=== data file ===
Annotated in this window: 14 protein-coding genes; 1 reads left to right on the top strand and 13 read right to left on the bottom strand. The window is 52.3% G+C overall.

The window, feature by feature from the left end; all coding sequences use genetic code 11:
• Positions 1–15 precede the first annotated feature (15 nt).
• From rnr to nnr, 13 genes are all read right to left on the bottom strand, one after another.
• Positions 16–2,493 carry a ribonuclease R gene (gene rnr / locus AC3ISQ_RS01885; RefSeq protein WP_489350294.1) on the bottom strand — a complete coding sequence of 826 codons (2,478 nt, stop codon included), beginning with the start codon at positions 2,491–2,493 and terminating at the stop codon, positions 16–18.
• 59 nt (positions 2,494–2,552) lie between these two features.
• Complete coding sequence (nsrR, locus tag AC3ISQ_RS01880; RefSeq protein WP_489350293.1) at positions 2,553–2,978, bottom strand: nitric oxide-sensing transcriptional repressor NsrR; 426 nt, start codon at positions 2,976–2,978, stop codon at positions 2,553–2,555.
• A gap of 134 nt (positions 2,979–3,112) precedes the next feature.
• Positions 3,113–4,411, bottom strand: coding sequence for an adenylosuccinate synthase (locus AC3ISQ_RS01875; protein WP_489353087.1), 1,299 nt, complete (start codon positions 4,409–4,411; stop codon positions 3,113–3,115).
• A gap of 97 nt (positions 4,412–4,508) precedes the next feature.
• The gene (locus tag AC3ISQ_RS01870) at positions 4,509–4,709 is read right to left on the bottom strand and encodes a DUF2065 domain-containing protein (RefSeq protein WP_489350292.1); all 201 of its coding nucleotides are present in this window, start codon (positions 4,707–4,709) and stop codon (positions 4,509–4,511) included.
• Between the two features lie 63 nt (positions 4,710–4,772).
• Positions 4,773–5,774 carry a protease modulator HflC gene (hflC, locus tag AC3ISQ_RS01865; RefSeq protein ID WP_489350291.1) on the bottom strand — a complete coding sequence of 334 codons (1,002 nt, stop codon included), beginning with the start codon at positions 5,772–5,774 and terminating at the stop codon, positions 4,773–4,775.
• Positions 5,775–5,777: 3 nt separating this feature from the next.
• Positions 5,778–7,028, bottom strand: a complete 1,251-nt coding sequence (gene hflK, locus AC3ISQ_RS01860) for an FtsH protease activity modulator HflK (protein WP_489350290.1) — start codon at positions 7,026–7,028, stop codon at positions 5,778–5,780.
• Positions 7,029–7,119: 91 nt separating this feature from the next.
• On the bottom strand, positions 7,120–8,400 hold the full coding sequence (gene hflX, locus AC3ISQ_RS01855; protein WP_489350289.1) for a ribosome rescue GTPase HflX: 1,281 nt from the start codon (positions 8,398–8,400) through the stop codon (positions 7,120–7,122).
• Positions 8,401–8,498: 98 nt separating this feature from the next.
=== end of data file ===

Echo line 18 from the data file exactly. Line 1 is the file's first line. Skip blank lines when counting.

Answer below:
• Positions 8,401–8,498: 98 nt separating this feature from the next.